(NOTE: Rhymenocerous just had to go off to Russia while we wrote this post, so her picks aren’t in this list. Let’s all just be jealous and have a vodka shot in her honor.)


Anatasia Beaverhausen:

The Fault in our Stars by John Green (Jan. 10)

I don’t have to wait long for this one and THANK GOODNESS. They released the first 2 chapters online (you can read them online here) and I am already hooked. The premise sounds a bit grim – girl with terminal cancer finds love – but John’s writing and superb characters will change your expectations and make this not to miss. Plus, he signed EVERY SINGLE PRE-ORDERED COPY, god bless him.

Black Heart by Holly Black (Apr. 3)

Holly is one of my favorite YA authors, as evidenced by my treasured signed copy of Tithe in my intro post. This is the 3rd book in her superb “Curse Workers” series and I can’t wait to see where she takes it.

The Doors of Stone (The Kingkiller Chronicles Day 3) by Patrick Rothfuss (Date ?)

Rothbuss exploded onto the fantasy scene with the first book in this series, The Name of the Wind, in 2009, and his brilliant writing and playing with fantasy tropes made it an instant hit with fantasy fans. I think even folks who aren’t fantasy people would eat this series up. Each book takes place over one day and I am DYING to finish this up. GIVE ME A RELEASE DATE!!
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Happy Halloween! Here’s a review of a book about zombies.

So I said in my post about what reading rules you would break that I was reading a book about zombies. Well, I finished it and literally 5 minutes later, I bought and was engrossed in the second in the series, so it’s safe to say that I liked it.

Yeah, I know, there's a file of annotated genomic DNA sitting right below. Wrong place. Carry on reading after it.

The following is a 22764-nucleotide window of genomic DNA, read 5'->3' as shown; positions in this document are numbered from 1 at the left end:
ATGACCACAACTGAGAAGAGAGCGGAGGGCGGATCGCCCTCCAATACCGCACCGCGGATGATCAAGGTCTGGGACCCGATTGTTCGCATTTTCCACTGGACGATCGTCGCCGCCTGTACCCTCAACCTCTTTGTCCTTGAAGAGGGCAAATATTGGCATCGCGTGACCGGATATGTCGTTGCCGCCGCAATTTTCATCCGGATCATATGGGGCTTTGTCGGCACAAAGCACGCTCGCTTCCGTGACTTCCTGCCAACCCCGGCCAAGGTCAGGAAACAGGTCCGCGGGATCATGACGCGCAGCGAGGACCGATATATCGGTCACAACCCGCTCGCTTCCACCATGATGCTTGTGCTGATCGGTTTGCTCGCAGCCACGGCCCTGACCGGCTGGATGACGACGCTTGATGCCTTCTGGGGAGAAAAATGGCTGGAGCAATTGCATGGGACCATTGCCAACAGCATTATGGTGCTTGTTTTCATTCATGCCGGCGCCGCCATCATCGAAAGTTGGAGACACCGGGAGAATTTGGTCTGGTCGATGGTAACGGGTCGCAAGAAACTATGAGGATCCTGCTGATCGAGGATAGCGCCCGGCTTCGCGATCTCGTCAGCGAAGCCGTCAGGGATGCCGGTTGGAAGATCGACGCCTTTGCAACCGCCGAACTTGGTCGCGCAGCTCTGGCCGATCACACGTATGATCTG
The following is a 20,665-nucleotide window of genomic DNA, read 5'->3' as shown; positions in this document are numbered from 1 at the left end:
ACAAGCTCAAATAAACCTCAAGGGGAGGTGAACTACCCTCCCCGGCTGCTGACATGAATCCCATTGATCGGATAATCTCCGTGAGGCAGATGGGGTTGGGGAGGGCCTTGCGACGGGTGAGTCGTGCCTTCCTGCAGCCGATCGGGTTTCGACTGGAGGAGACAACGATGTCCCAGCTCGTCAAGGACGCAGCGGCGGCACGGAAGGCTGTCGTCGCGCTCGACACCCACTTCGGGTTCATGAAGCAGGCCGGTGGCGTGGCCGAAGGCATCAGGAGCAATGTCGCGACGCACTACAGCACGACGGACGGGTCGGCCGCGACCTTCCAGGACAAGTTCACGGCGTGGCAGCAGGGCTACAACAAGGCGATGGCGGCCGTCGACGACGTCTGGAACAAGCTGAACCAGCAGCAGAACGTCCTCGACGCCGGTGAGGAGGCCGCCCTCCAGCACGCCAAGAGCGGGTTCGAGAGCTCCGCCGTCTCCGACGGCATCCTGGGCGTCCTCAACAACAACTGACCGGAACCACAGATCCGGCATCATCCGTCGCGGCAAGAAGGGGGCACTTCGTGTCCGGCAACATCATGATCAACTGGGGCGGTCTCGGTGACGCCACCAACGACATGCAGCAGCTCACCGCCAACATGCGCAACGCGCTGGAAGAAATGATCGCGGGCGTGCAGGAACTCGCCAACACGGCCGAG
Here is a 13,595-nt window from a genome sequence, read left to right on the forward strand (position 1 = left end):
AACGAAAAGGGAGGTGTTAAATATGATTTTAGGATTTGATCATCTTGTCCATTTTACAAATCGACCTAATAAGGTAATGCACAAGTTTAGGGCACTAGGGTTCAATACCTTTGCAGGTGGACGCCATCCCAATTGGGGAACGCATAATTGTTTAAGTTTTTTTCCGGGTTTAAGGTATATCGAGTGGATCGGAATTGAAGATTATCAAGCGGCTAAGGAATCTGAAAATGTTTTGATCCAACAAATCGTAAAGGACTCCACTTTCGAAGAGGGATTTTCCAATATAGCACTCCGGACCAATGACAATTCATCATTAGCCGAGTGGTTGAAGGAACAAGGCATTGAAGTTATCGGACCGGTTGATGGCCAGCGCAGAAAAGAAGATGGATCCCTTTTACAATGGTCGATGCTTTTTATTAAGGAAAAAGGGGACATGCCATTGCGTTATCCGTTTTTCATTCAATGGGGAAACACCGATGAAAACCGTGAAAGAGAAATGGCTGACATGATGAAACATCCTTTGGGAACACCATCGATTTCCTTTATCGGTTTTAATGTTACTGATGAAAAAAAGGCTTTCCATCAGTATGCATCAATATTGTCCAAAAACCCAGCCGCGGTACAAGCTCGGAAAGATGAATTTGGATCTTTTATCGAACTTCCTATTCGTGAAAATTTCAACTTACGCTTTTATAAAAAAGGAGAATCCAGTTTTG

Feed, by Mira Grant (Orbit 2010), is actually more of a political thriller than a post-apocalyptic story – think “All the King’s Men” meets “Dawn of the Dead”. It’s been 25 years since a virus that cures the common cold was released into the populous before it was fully tested. When it met another virus that was intended to cure cancer, they combined to form Kellis-Amberlee, an infection that brings the dead back to life and the living into zombies. And since it was built on the cold virus, everyone has the dormant phase. On the plus side, no more colds or cancer. On the negative, we now have a world where folks mostly hide in their homes and have to take blood tests everywhere they go to make sure they aren’t infected.

In this future world, bloggers have a lot more respect and power. When the infection first started effecting people, the governments and medical professionals hid the truth. It was a doctor at the CDC who used his 8 year old’s blog to spread the word. Bloggers picked up the story and blasted the story to the world, including the realization that George Romero’s films actually had it correct (he is an international hero). There are Stewarts – newsies who try to find the truth in new stories (named for Jon Stewart), Irwins – bloggers who like to go poke zombies with sticks and film the results (named for Steve Irwin), and Fictionals – poets and authors who post about the world they live in.

The store revolves around a group of 3 b-level bloggers – Georgia, Shaun and Buffy, who chose her name because “I live in a world filled with zombies – what else should I call myself?”. They are picked to follow the presidential campaign of a very popular senator, though things quickly become complicated when someone tries to assassinate the senator. What follows is an intense, exciting thriller with some heart-breaking moments and true seat-of-your-pants action. Grant’s writing is so sharp and her story so compelling, I finished the book in just a few hours.

The best thing about these books is the huge amount of thought that Grant has put into this fictional future. Every aspect of the world, including in-depth science behind the virus that causes zombies, is fleshed out and makes this future seem terrifyingly real. Here’s an example: the virus can amplify in any mammal over 40lbs. Which means that zombie cows, deer and dogs are a reality, so no more red meat and no more man’s best friend in the house.

This book is not for the faint of heart – I’ve been having zombie-tinged dreams for a week now – and Grant isn’t afraid to kill off characters. She Jossed me several times in the books and I’m not gonna lie, there may have been tears. But the writing and story are so sharp, it was worth the pain.

Hey, it didn’t hurt as bad as a zombie bite. Shoot ’em in the head!